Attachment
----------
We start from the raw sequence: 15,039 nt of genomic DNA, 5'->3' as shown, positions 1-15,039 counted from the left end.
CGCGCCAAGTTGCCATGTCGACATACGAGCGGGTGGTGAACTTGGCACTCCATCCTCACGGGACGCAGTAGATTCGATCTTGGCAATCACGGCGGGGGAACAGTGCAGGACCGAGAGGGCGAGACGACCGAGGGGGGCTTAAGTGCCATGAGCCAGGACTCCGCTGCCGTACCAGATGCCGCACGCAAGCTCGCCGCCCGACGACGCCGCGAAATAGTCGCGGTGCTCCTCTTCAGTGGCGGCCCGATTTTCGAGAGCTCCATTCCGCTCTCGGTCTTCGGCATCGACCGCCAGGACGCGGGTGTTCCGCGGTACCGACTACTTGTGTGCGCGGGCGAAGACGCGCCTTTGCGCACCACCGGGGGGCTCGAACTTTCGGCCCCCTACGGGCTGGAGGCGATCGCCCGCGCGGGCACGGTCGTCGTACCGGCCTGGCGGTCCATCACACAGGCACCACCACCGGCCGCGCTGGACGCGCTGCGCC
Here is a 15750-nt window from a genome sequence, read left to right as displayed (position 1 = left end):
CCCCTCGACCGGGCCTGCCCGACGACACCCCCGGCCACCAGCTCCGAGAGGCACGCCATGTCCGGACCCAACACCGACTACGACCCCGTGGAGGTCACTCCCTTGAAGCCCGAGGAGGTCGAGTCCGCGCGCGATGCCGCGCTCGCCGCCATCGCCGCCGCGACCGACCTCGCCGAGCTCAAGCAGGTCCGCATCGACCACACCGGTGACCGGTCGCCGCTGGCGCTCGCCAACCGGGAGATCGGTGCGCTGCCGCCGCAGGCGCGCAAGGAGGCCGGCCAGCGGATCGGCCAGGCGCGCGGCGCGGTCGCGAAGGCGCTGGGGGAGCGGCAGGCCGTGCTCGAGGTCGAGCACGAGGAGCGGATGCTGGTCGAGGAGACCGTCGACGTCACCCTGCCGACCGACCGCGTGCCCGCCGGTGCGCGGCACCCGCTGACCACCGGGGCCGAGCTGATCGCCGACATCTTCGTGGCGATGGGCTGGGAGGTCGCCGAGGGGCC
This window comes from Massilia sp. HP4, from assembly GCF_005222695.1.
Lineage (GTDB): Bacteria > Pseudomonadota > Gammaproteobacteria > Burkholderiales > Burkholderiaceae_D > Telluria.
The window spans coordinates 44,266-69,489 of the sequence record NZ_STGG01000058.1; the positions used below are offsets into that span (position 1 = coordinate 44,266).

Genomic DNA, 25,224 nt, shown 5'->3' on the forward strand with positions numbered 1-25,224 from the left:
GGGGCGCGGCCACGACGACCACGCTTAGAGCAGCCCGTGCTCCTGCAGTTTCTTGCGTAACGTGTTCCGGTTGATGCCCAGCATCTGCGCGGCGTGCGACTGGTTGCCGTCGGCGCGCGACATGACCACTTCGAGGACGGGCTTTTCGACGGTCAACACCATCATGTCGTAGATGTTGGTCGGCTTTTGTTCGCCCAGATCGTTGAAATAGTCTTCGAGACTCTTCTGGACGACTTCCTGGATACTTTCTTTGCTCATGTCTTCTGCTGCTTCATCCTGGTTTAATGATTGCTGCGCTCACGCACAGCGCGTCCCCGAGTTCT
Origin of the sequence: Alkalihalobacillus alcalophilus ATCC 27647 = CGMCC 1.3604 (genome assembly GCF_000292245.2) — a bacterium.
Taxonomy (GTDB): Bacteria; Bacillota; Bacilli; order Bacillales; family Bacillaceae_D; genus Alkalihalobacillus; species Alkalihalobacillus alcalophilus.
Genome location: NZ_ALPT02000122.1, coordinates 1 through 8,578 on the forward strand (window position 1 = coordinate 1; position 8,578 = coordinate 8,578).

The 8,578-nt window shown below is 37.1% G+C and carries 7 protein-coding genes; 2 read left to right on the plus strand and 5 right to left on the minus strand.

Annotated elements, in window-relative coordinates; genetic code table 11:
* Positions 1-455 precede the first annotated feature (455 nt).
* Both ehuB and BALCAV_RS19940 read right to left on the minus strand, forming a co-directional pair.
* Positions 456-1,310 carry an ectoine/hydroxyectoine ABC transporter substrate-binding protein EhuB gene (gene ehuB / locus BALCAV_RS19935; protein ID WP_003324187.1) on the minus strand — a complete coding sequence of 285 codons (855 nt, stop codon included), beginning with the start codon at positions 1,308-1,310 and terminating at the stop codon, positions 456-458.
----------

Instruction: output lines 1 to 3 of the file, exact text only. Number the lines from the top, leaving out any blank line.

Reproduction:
We start from the raw sequence: 15,039 nt of genomic DNA, 5'->3' as shown, positions 1-15,039 counted from the left end.
CGCGCCAAGTTGCCATGTCGACATACGAGCGGGTGGTGAACTTGGCACTCCATCCTCACGGGACGCAGTAGATTCGATCTTGGCAATCACGGCGGGGGAACAGTGCAGGACCGAGAGGGCGAGACGACCGAGGGGGGCTTAAGTGCCATGAGCCAGGACTCCGCTGCCGTACCAGATGCCGCACGCAAGCTCGCCGCCCGACGACGCCGCGAAATAGTCGCGGTGCTCCTCTTCAGTGGCGGCCCGATTTTCGAGAGCTCCATTCCGCTCTCGGTCTTCGGCATCGACCGCCAGGACGCGGGTGTTCCGCGGTACCGACTACTTGTGTGCGCGGGCGAAGACGCGCCTTTGCGCACCACCGGGGGGCTCGAACTTTCGGCCCCCTACGGGCTGGAGGCGATCGCCCGCGCGGGCACGGTCGTCGTACCGGCCTGGCGGTCCATCACACAGGCACCACCACCGGCCGCGCTGGACGCGCTGCGCC
Here is a 15750-nt window from a genome sequence, read left to right as displayed (position 1 = left end):